Oops, We’re Pregnant! (cue the laugh track)

Once the stigma of illegitimacy began to wear off in the eighties, mainstream books, television and movies began to use what is now almost a de rigueur plot line—the accidental baby. True, soaps had been doing this for years but it always seemed that said baby was always mothered or fathered by the “right” person (unless it was rape but that’s a whole different avenue). I don’t think I have to rattle off names of TV shows or movies that have used this plot line, many of which have been hugely successful.

As I’ve stated before, outside of sports I don’t pay too much attention to TV. If I watch anything resembling episodic TV I usually do it on the network’s web site or on a service like Hulu. I prefer my fiction to be of the readable kind and have since childhood. However, also thanks to the internet I’ve found that I can do evil things like win bets with one coworker by convincing another that I was a total devotee of, say, Real Housewives of New Jersey without ever watching one second of the show. Forums and a good memory are wonderful things. Recently, though, two new shows were brought to my attention that are using the accidental baby plot line. Each only has a couple of episodes in, and the differences between them are quite significant.

The first, FOX’s “Raising Hope,” has possibly one of the most twisted premises for a sitcom ever. The main character, Jimmy Chance, is a young slacker who has a one-night stand with a woman who turns out to be a mass murderer. While she is in jail, she discovers she’s pregnant. She has the baby, a girl she names Princess Beyonce, but Jimmy gets custody … because she gets executed. Jimmy himself is the product of teen parents, and the whole show revolves around everybody really not knowing what to do with this baby, who’s been renamed Hope (ha, get it, raising Hope?). This show was created by the same guy who created “My Name Is Earl”—a friend of mine who was a fan of MNIE was the one to let me know—and while some of the comedic stuff falls flat overall I found it a pretty realistic if occasionally off-the-rails portrayal of your average white trash family (I lived in Kentucky for almost five years so I know my white trash). The baby doesn’t magically improve familial relationships or get Jimmy to take more responsibility in his life. Not that he doesn’t try, he just doesn’t succeed immediately. Apparently FOX has already called for the rest of the season and it’s getting decent ratings. If you’re going to go the accidental baby route, this is one of the more interesting ways I’ve seen it done, plus I laughed out loud at least three times per episode. Cloris Leachman’s character, though, is annoying. Betty White she’s not.

Contrast this to ABC’s “Better With You,” which was created by Shana Goldberg-Meehan, who brought us the glib juggernaut known as “Friends.” “Better With You” focuses on three couples in the same family—parents Joel and Vicky, married for thirty-plus years; eldest daughter Maddie, who’s been with her boyfriend Ben for nine years, and younger daughter Mia and her new beau Casey. While outwardly proclaiming her happiness with her situation with Ben—“it’s a valid life choice!” she exclaims numerous times—Maddie is obviously jealous when cheerfully clueless Casey, whom Mia has been dating for a mere seven weeks, proposes. Expecting their parents to freak out, Maddie is horrified when Joel and Vicky congratulate Mia and Casey at their first dinner together. During the ensuing conversation—which brought my only true laugh in any of the episodes when Maddie’s “valid life choice” claim is revealed to have been made into a family drinking game—Ben lets slip the motivating force behind the quick engagement. You guessed it—Mia’s pregnant. And again, instead of the freakout Maddie expects Vicky crows “we’re going to be grandparents!” as she and Joel embrace.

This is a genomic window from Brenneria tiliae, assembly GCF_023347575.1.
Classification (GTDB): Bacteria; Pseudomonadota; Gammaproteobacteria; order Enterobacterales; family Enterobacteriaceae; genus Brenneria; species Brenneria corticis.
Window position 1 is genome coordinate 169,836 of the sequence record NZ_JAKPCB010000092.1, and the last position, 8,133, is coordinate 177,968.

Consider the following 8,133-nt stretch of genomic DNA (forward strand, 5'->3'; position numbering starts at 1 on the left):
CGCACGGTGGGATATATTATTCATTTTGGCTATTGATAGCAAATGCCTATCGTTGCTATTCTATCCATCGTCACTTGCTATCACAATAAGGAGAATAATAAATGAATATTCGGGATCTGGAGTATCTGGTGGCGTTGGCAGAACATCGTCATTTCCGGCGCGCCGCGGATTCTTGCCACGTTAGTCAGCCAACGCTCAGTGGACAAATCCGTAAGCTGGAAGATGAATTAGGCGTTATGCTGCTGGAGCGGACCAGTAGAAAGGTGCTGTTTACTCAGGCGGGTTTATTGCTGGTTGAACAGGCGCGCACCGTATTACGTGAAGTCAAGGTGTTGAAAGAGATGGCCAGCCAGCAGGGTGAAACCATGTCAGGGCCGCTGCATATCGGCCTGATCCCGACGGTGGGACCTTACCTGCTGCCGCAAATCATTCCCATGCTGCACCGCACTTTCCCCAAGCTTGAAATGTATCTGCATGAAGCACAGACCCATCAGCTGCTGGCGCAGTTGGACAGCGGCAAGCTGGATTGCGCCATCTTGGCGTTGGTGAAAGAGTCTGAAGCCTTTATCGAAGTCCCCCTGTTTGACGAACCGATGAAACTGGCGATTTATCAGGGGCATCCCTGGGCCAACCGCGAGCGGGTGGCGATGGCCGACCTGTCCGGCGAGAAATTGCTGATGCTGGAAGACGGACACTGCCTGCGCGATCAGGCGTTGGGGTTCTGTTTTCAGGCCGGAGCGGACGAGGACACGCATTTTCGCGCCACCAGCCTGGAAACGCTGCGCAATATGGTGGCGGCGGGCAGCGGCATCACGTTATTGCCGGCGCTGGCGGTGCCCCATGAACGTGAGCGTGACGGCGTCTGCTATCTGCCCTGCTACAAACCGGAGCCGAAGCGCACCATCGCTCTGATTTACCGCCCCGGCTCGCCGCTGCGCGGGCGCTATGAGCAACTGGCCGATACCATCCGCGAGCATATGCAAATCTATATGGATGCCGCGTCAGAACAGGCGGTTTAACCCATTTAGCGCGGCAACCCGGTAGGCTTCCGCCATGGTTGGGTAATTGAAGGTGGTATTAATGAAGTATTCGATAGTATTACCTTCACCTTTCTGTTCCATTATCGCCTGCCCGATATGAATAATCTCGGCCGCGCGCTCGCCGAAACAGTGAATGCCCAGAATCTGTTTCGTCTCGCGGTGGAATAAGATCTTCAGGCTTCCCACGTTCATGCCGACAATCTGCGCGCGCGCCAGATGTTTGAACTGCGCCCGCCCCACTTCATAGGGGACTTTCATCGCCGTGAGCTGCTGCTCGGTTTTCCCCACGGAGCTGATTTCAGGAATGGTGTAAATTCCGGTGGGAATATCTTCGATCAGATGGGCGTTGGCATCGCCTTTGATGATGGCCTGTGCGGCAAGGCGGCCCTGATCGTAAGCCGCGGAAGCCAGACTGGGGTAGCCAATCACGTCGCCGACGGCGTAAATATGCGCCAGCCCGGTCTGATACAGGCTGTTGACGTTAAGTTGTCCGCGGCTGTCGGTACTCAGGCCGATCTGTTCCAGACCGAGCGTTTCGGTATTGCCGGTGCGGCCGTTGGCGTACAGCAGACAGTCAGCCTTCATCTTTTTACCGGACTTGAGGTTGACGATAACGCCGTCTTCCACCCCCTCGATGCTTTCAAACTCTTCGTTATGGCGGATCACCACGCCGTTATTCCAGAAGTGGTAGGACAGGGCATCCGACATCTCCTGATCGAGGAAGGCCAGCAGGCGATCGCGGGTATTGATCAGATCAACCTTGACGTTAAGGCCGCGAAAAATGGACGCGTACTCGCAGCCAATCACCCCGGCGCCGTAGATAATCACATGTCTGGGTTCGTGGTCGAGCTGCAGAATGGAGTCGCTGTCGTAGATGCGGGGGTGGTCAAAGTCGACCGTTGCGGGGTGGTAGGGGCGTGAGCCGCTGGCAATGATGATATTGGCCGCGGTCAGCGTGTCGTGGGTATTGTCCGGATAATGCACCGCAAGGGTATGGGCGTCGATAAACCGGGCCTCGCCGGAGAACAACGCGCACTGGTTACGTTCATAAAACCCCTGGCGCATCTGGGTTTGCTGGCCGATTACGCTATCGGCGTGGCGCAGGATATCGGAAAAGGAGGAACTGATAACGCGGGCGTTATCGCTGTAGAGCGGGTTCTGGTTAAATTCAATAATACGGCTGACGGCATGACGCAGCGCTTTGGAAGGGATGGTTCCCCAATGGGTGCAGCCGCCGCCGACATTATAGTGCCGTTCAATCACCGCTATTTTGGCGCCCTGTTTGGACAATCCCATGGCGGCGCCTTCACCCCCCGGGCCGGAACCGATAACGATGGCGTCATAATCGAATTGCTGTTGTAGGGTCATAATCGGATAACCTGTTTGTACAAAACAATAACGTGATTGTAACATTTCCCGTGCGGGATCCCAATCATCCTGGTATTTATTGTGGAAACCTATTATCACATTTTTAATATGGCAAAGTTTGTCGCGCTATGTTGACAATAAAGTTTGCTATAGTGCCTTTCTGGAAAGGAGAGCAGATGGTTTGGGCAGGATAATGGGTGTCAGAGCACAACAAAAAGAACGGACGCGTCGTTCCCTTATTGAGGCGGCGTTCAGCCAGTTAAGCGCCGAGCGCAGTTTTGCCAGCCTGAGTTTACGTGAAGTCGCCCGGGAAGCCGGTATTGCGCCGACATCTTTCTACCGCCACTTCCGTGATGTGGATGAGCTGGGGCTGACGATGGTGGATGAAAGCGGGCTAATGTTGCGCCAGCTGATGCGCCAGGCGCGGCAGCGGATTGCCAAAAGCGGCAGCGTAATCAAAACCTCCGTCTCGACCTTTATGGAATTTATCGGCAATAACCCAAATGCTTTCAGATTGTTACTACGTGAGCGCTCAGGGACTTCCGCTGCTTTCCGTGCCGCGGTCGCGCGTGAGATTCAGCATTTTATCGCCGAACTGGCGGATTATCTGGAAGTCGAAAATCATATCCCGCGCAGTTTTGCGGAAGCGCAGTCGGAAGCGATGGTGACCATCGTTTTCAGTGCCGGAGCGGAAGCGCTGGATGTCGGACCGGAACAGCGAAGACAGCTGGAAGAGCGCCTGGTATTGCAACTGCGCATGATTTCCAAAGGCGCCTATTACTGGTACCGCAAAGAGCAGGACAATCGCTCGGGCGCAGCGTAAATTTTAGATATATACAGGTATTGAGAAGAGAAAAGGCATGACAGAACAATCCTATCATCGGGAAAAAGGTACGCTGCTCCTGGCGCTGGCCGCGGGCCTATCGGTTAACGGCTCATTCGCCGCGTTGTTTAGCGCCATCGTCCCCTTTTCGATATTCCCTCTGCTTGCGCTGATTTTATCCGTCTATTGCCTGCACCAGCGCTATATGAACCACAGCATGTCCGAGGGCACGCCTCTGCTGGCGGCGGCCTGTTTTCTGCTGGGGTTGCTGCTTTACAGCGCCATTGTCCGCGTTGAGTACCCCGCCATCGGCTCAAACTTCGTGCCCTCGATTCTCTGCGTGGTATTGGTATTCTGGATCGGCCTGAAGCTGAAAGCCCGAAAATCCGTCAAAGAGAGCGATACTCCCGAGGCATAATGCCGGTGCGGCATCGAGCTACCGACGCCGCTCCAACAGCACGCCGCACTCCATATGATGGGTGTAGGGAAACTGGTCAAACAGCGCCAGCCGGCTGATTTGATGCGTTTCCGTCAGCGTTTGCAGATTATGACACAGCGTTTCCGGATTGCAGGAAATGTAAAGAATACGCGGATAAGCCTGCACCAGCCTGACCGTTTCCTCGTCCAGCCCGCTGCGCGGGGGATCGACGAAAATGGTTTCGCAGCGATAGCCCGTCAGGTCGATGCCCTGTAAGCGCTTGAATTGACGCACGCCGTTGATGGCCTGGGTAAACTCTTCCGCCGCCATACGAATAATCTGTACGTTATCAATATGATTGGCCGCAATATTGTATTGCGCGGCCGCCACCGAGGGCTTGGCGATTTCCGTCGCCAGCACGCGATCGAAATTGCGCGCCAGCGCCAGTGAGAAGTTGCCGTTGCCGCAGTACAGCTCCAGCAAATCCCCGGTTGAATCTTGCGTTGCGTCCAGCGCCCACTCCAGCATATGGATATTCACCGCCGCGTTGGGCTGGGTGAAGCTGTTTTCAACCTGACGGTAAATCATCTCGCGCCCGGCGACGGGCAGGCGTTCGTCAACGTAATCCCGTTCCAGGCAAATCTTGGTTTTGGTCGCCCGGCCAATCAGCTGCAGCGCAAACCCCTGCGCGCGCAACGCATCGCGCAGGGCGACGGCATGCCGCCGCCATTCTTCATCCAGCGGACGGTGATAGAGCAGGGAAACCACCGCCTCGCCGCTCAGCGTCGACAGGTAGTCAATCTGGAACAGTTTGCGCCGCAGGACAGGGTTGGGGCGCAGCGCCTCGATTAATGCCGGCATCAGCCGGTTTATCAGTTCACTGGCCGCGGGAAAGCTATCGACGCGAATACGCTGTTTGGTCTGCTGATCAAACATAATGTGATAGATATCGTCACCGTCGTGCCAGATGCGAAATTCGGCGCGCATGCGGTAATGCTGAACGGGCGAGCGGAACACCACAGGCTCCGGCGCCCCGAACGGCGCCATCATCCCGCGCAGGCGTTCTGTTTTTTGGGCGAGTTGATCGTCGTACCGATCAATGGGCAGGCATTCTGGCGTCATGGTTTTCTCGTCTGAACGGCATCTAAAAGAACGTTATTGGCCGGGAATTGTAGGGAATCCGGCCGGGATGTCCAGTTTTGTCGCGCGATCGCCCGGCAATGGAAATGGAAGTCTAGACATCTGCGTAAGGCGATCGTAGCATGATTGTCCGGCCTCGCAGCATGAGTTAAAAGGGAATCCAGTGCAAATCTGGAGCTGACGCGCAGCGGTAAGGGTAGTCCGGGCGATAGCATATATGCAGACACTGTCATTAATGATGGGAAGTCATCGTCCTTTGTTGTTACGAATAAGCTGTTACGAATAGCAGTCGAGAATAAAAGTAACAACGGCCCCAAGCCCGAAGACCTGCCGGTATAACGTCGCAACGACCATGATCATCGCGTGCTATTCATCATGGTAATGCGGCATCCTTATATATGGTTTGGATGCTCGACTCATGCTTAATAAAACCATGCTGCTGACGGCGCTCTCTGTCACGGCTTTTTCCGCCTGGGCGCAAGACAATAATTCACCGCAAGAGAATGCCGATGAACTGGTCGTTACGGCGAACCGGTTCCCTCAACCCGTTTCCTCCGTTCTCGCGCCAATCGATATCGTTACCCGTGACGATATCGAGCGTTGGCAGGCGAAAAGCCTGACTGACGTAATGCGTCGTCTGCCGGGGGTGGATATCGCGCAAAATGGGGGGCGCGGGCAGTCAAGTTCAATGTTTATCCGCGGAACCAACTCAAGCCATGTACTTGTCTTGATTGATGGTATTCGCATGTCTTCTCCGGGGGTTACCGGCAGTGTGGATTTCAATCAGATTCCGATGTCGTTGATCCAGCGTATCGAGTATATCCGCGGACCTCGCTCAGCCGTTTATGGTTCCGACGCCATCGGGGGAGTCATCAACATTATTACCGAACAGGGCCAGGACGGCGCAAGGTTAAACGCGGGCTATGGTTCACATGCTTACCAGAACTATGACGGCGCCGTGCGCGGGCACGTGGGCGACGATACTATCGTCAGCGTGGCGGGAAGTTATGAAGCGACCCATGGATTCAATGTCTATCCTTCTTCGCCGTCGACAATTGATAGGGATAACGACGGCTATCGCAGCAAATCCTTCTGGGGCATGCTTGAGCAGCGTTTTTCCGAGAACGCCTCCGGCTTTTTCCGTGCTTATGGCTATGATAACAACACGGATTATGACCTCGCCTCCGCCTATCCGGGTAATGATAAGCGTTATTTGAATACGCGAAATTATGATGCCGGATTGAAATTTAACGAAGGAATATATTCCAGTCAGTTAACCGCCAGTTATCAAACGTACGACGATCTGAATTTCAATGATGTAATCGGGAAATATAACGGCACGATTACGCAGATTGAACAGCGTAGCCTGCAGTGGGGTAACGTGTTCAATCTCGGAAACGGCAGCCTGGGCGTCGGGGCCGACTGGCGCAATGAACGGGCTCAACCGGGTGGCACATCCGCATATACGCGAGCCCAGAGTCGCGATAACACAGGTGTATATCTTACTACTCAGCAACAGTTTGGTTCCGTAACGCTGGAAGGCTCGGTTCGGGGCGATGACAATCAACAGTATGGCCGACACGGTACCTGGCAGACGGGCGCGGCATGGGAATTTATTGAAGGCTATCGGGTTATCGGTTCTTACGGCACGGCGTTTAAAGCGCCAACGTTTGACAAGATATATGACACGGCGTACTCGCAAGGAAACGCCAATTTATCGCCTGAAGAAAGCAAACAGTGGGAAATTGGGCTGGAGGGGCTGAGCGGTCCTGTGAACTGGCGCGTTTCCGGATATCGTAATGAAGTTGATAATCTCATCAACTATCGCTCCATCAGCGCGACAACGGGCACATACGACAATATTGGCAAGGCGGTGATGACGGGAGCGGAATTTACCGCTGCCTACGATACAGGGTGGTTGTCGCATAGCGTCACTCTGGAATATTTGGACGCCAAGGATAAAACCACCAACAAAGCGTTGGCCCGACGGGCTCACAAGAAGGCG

The show takes place in New York City. Mia claims to be an “inventor” while Casey plays in “an avant-garde metal band with performance art overtones.” In short, they have no money but of course have a nicely funky apartment with matched furniture as is par for the course for any New York-based sitcom. Joel’s fortunes have taken a massive hit in the recession, but in the second episode when Casey wants to buy an old firehouse (again, with what money?) Joel magically comes up with the money to renovate the place. And the message is sent—if a baby’s on the way everybody, even the biggest flake and ditz, will straighten up and “do the right thing.” Since they’re getting married Mia and Casey are portrayed as “taking responsibility” and being SOOOO romantic. But notice I said “getting married.” No, no quick trip to City Hall for them, there’s obviously going to be a “real” wedding of some sort. Then again the show’s not faring particularly well in the ratings despite an advantageous time slot so it might not get that far. And here’s another twist—Joanna Garcia, who plays Mia, had a long-running role in the sitcom Reba. What was her role? Reba’s ditzy daughter who gets knocked up and “has” to get married. You know her agent totally sold that angle when “Better With You” was being cast.

There’s nothing wrong with wanting to park your brain and get some laughs. I just don’t like it when it comes via situations that in real life are no laughing matter. Bringing a child into the world shouldn’t be glossed over as a romantic impulse. And speaking as someone who knows romantic impulse in my own life—my husband and I were engaged seventeen days after we met and married six months later—could “Better With You” and the quickie engagement have succeeded just as well had Mia not been pregnant? In fact, wouldn’t have that been more novel?

Oh, wait, that was Dharma and Greg, my mistake …